Clem Is Back
The Walking Dead, by Telltale, is one of the landmark accomplishments in recent years. It heralded the return of the adventure game, and told a story that could stand toe-to-toe with anything in a book, comic, television show or movie. Its ending caused some players to cry, and it created a sense of unprecedented affection—and protectiveness—for the young girl Clementine who was forced to fend for herself at the end of the series. Now, with season two, Clementine returns, except that rather than being a strong supporting character, she’s the star of the show. And it works about as well as you’d expect if you have doubts about the wisdom of this choice.
There’s little to say about the actual mechanics of the game. This is the same engine and design used in the previous season, right down to the stuttering graphical performance on the PS3. For traditional adventure game fans, the series is still light on the puzzles and focuses more on the drama and characterization with a few QTEs scattered about during hectic action sequences.
So the only real question fans should be asking is, “Should I buy this game if I loved the first one?” And the answer to that is still “Yes.” But that yes comes with an additional, “Just don’t expect this to blow you away emotionally as the first series did.” The characterization is still compelling, but the same tricks the original game used are in evidence here as well, only without the unexpectedness, surprise, and novelty of experiencing them for the first time. Characters will suddenly die off, but now you’re expecting it. Zombies will come to crash the party during dramatic moments, but you’ll be expecting this too. Conversations with characters and your responses will be remembered, probably even carry over to future episodes, but again, you’ve seen this all before. But the one thing that really takes some shine off the game is that now that Clem is the main character, her survival is no longer in question. You don’t have to worry about what’s going to happen to her because she’s going to endure right to the very end of the season, draining the game of much of its tension.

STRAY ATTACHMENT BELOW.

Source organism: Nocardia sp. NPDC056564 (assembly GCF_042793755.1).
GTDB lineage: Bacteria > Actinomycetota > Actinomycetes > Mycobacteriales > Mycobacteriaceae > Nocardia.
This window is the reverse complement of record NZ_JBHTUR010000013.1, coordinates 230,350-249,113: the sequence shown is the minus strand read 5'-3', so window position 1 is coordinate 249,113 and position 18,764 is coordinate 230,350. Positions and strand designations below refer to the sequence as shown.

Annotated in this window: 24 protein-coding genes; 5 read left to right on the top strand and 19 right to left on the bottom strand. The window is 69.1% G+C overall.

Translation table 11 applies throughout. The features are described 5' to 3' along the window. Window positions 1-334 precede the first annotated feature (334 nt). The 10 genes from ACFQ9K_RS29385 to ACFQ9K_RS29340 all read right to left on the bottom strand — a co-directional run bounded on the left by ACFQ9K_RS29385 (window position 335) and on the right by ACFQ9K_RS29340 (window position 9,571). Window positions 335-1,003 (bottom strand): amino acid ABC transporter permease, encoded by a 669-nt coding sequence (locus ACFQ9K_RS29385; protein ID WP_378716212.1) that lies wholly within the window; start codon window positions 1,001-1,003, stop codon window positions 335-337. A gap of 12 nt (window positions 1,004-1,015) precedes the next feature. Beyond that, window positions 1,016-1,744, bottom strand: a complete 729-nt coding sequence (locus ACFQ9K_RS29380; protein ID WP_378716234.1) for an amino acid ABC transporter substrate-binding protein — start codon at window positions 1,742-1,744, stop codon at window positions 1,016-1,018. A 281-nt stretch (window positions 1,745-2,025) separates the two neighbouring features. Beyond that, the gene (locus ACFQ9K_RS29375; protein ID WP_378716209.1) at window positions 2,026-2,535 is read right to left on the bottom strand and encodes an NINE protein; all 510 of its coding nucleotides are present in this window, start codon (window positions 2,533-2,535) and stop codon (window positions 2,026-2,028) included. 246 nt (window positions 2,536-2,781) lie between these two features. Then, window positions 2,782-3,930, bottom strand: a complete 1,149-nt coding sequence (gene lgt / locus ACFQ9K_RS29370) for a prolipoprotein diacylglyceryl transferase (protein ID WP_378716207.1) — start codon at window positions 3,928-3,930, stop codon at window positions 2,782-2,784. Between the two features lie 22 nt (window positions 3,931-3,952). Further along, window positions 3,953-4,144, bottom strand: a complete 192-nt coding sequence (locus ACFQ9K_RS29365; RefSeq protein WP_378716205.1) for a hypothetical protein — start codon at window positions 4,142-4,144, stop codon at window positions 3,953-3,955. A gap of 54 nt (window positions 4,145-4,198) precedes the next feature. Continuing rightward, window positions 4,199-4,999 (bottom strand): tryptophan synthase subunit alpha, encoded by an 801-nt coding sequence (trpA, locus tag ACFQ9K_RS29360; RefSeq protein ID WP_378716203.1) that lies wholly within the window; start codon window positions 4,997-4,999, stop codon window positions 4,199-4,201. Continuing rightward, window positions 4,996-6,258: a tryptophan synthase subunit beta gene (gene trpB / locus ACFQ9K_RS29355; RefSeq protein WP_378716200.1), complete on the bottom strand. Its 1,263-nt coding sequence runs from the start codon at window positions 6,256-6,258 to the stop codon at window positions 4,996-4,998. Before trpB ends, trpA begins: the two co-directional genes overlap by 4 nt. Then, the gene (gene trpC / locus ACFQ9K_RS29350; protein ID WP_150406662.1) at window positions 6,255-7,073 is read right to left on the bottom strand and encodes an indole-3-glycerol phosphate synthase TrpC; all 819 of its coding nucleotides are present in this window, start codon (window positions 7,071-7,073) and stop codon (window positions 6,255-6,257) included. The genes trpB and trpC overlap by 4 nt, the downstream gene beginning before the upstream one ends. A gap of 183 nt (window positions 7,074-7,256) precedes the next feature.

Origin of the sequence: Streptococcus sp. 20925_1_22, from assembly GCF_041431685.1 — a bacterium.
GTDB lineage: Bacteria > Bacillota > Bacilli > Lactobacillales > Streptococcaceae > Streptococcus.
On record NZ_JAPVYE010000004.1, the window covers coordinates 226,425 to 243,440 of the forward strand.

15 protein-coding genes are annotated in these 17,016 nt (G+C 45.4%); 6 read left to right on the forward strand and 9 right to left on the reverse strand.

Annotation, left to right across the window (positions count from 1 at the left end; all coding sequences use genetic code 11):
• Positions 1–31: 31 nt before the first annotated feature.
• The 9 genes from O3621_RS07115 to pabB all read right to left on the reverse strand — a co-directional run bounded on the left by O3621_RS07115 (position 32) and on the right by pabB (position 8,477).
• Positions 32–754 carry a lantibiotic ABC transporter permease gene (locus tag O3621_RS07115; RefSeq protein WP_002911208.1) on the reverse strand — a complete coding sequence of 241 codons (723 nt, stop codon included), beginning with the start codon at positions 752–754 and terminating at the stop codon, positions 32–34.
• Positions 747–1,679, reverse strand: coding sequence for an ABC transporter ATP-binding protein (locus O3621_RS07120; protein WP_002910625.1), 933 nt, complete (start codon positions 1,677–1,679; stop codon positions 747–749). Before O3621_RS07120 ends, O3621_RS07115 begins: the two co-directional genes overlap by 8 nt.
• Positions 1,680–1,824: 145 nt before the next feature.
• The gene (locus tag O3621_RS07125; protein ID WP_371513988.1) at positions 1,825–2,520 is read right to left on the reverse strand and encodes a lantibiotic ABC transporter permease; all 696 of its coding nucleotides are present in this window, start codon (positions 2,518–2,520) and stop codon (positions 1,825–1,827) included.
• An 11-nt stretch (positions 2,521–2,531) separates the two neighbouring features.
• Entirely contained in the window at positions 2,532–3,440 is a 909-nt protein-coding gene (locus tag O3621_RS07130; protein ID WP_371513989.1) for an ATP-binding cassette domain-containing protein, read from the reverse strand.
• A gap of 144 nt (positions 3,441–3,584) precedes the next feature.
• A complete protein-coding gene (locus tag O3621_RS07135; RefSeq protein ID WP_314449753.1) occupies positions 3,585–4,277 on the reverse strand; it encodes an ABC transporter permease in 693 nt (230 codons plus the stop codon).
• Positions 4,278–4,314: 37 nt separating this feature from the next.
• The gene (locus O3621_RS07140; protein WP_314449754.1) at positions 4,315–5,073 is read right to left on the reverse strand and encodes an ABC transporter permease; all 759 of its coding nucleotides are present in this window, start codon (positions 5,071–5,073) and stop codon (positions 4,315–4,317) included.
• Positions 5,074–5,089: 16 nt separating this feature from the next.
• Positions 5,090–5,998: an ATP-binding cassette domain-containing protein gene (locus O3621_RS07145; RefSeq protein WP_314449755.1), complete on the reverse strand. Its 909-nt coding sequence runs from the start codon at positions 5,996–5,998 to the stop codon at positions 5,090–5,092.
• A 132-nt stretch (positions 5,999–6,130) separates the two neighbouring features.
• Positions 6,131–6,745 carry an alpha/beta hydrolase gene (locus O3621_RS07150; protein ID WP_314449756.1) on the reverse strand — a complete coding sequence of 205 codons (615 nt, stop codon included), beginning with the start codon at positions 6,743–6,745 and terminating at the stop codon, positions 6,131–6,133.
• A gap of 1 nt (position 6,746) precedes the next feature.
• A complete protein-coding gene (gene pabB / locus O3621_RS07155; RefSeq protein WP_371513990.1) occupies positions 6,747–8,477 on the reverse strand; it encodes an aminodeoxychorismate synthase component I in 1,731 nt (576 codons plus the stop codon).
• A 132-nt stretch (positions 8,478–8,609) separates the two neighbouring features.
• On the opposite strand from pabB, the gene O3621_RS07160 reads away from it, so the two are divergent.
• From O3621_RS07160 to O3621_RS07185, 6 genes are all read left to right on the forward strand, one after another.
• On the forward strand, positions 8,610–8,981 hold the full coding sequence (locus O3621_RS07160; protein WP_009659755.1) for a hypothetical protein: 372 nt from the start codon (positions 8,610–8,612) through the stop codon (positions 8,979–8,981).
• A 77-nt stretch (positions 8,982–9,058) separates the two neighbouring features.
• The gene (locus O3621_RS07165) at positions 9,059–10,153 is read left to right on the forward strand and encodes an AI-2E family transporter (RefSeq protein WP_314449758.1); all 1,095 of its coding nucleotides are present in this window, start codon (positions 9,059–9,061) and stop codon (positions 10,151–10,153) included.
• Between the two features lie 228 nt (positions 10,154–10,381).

In many ways, this second season of The Walking Dead faces the same problems that Batman: Arkham Origins did when it released late last year. There’s nothing fundamentally wrong with the game, it doesn’t do anything that takes the franchise backwards, but this first episode does nothing to indicate it’s going to be moving forwards either. You’re playing this game because you want to see what happens next to Clem, but, thanks to the success of the first season, you’ve already got a pretty good idea of what’s going to happen next. New characters are being introduced, character conflicts will ensure plenty of arguments, and situations will arise with multiple characters being endangered simultaneously forcing players to choose who will live and who will die. Despite the fact that both The Walking Dead and the new game, A Wolf Among Us are both using the same engine, with same design ethics and even similar, comic-based art direction, The Wolf Among Us has the virtue of introducing us to new characters, an ongoing mystery, and even a little bit of variety in the way of Bigby being an investigator and sheriff, thus allowing players a chance at some detective work and suspect interrogation. All That Remains, however, will have to “coast” by on strong writing, good dialog and fan emotional attachment. It can and WILL succeed on these virtues alone, but people expecting season two to emotionally rock them the way season one did are in for disappointment. This will be a very a good series, there’s no doubt of that, but it’s unlikely to be a landmark achievement the way its predecessor was.